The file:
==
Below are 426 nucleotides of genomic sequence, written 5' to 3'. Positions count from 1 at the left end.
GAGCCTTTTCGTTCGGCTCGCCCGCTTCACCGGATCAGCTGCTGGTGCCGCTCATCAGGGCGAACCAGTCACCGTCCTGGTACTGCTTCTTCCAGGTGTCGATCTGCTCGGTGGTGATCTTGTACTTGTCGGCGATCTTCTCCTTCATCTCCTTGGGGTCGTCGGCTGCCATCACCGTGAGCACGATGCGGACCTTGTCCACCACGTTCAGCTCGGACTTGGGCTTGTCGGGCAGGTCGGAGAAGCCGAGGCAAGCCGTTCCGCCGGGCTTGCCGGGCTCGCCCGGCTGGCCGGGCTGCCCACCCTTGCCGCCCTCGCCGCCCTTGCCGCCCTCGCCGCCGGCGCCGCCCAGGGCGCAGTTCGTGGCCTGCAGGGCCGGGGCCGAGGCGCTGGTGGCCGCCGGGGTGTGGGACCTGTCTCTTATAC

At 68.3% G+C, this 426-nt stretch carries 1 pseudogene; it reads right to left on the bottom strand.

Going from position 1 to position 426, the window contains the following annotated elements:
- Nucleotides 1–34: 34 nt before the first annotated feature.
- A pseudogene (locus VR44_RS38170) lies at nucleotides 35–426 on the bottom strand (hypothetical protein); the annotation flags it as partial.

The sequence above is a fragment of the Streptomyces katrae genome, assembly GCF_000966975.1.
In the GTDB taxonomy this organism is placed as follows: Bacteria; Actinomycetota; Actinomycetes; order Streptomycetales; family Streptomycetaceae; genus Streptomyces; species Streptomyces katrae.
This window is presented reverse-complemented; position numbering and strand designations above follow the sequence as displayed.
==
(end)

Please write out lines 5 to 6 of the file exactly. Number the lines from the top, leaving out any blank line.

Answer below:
- Nucleotides 1–34: 34 nt before the first annotated feature.
- A pseudogene (locus VR44_RS38170) lies at nucleotides 35–426 on the bottom strand (hypothetical protein); the annotation flags it as partial.